Benue’s Unending Crisis: The Plight of Internally Displaced People
By Alex Abutu
Nigeria, the most populous country in Africa, has been grappling with a protracted crisis that has led to the displacement of millions of its citizens. The humanitarian catastrophe of internally displaced people (IDPs) scattered throughout the country is an issue that demands immediate attention and concerted efforts to alleviate their suffering.
While it is agreed that crisis-induced displacement is a phenomenon experienced all over the country, the situation in Makurdi, Benue State is not only worrisome but something the new Governor should give urgent attention to.
In my over five decades of being a Nigerian and an indigene of Benue State, we have never had a situation such as this. Not even during the Civil War between 1967 to 1970, when Benue State served as a shield for those who were scampering from federal fire powers, did we witness this level of displacement and open disgrace that we are experiencing today in Makurdi.
The crisis of internally displaced persons in Nigeria is multifaceted and can be traced back to several root causes including insurgency and terrorism: the Boko Haram insurgency in northeastern Nigeria has been a major driver of displacement. This extremist group’s attacks have forced countless people to flee their homes in search of safety. Similarly, clashes with other armed groups in different regions of Nigeria have contributed to the displacement crises. In Benue, we are still struggling to understand the root causes but, on the surface, it is believed to be as a result of the constant clashes between farmers and Fulani herders.
Another contributing factor to the increasing rate of internal displacement is ethnic and religious conflict: Nigeria has witnessed numerous episodes of ethnic and religious tensions that have escalated into violent conflicts. These conflicts have led to the displacement of communities, as people flee violence and destruction.
Climate Change and its attendant effects like drought, flood and desertification, have also contributed to displacement in Nigeria. Climate change-induced disasters have displaced people from their homes and livelihoods, particularly in the northern regions of the country.
All the indicators stated above may be responsible for the convergence in Makurdi of all those affected by the various crises that have rocked other parts of the state in recent times. As they continue to stay in the IDP camps, they are subjected to some of the following challenges: Inadequate Shelter: Many IDPs live in overcrowded and unsanitary camps or settlements with limited access to proper shelter. Some are forced to seek refuge in informal settlements, exposing them to harsh weather conditions and insecurity.
Food Insecurity: Displaced populations often struggle to access sufficient food and clean water. Malnutrition rates among IDPs, particularly children, are alarmingly high. Healthcare: IDPs have limited access to healthcare facilities, leading to preventable diseases and maternal mortality. Many displaced individuals suffer from physical and mental health issues without proper medical care.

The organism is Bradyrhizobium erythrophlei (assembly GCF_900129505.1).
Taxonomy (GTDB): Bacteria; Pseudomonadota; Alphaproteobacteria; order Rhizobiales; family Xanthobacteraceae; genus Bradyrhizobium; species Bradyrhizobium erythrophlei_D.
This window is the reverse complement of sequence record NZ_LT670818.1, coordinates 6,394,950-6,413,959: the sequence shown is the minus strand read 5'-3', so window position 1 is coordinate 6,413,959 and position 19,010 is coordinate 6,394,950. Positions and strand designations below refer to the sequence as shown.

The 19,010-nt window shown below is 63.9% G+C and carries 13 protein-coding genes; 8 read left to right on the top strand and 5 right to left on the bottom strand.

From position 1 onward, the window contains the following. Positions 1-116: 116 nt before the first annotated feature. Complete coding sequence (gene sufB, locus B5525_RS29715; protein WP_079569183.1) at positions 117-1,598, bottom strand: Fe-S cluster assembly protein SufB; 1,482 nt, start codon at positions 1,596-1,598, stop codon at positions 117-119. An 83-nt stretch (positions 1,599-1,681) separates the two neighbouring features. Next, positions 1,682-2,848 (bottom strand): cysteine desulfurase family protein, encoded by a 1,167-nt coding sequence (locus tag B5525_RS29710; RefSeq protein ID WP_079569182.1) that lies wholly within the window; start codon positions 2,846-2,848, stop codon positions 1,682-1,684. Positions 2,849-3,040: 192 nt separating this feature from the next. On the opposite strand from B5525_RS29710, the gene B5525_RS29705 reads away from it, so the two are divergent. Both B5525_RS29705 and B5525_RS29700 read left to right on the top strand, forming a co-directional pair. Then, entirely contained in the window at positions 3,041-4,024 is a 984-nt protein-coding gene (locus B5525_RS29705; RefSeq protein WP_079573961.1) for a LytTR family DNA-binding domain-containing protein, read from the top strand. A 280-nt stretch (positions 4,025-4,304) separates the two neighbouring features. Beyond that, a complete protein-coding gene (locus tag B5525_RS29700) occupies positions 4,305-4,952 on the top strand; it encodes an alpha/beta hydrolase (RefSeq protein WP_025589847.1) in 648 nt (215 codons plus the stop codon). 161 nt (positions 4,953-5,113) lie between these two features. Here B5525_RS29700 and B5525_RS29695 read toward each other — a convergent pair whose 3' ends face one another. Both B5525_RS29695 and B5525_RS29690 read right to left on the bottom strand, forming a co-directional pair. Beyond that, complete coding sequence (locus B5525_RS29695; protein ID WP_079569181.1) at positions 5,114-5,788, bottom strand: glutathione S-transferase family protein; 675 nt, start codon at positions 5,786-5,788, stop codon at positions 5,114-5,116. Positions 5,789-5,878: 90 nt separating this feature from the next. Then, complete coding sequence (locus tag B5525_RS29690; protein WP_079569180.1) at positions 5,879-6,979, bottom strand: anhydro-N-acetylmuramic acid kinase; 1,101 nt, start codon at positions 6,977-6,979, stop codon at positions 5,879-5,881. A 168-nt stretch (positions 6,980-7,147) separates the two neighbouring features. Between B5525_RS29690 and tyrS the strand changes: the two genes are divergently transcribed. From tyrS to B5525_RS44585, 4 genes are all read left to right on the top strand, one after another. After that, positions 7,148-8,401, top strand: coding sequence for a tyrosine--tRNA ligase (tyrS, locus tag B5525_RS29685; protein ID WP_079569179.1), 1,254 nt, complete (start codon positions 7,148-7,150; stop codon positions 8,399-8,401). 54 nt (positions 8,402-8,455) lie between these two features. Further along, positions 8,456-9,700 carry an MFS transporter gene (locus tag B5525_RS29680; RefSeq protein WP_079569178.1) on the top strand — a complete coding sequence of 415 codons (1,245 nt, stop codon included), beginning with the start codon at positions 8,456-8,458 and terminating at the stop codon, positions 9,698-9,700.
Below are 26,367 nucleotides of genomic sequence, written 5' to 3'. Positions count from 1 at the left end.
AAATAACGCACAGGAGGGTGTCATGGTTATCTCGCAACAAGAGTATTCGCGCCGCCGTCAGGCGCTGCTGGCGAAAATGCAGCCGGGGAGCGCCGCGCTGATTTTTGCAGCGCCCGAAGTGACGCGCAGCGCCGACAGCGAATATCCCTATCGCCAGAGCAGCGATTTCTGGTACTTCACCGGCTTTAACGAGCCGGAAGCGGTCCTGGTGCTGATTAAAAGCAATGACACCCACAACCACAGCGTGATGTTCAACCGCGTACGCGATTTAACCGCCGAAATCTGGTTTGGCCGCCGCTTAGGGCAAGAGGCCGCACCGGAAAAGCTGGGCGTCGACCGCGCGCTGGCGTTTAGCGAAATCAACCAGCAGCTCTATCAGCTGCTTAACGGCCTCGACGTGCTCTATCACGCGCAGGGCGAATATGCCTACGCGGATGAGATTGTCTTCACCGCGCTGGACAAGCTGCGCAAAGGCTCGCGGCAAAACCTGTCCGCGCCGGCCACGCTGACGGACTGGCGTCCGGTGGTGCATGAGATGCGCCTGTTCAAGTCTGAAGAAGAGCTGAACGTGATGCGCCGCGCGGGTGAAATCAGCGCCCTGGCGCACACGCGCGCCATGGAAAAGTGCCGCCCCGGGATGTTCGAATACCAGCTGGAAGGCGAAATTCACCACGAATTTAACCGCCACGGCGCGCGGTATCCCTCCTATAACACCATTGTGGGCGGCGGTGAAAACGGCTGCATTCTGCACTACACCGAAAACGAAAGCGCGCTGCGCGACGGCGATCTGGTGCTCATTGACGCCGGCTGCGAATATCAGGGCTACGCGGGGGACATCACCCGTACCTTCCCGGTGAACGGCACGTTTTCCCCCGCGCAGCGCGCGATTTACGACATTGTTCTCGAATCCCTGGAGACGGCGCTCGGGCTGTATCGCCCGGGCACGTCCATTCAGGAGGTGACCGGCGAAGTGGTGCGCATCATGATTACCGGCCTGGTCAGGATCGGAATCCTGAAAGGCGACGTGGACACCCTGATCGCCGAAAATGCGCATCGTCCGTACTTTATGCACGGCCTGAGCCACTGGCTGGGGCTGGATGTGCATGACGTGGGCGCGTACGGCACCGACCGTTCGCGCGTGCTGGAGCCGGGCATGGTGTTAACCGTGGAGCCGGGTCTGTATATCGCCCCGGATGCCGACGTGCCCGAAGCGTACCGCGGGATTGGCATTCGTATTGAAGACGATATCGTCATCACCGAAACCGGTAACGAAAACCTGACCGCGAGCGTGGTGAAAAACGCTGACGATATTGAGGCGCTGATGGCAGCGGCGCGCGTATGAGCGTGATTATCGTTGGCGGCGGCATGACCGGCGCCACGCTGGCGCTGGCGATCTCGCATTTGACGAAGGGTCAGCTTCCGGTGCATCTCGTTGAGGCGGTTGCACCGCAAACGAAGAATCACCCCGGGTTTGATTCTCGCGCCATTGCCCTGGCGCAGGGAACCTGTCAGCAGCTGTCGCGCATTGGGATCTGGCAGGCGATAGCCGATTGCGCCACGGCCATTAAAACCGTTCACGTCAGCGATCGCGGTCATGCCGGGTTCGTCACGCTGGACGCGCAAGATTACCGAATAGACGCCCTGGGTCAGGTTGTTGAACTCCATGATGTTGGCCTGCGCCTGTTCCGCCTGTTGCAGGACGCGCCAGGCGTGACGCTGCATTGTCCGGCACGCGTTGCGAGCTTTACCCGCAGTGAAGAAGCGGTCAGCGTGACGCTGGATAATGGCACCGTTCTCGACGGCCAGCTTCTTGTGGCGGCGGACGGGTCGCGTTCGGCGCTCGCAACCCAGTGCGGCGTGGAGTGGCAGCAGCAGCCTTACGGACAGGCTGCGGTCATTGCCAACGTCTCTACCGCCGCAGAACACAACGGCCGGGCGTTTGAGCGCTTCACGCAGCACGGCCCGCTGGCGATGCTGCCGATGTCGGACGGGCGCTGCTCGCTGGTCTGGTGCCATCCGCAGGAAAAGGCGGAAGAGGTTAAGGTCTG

Education: Displacement disrupts the education of children and young people, leaving them with limited access to educational opportunities, which can have long-term detrimental consequences for their prospects. Security Concerns: IDPs are often vulnerable to exploitation, violence, and abuse. Women and children are particularly at risk of gender-based violence and trafficking.
Addressing the crisis of internally displaced people in Nigeria requires a comprehensive and coordinated effort: Conflict Resolution: Efforts to resolve ongoing conflicts and promote peace must be a priority. This includes dialogue, reconciliation, and disarmament initiatives aimed at reducing violence and instability.
Humanitarian Assistance: Adequate humanitarian aid must be provided to IDPs, including food, clean water, shelter, and healthcare services. NGOs and international organizations play a crucial role in delivering this assistance. Education and Livelihood Support: Initiatives should focus on ensuring that displaced children have access to education and vocational training opportunities. This can help break the cycle of poverty and dependency on aid.
Protection and Security: IDPs need protection from violence and exploitation. Law enforcement agencies should work to ensure the safety and security of displaced populations. Climate Change Adaptation: Addressing the environmental factors contributing to displacement requires long-term efforts to mitigate the effects of climate change and build resilience in vulnerable communities.
Indigenes of Benue are not known to live the kind of lives seen in the IDP camp and it would be a thing of joy if the governor, who is a seasoned mediator as a priest, with the sacred power to serve God’s people, led them to union with God by teaching the people, shepherding them through leadership, and offering pastoral care and spiritual guidance. He must also provide proper economic leadership and investigate the root causes of the crisis to put an end to it.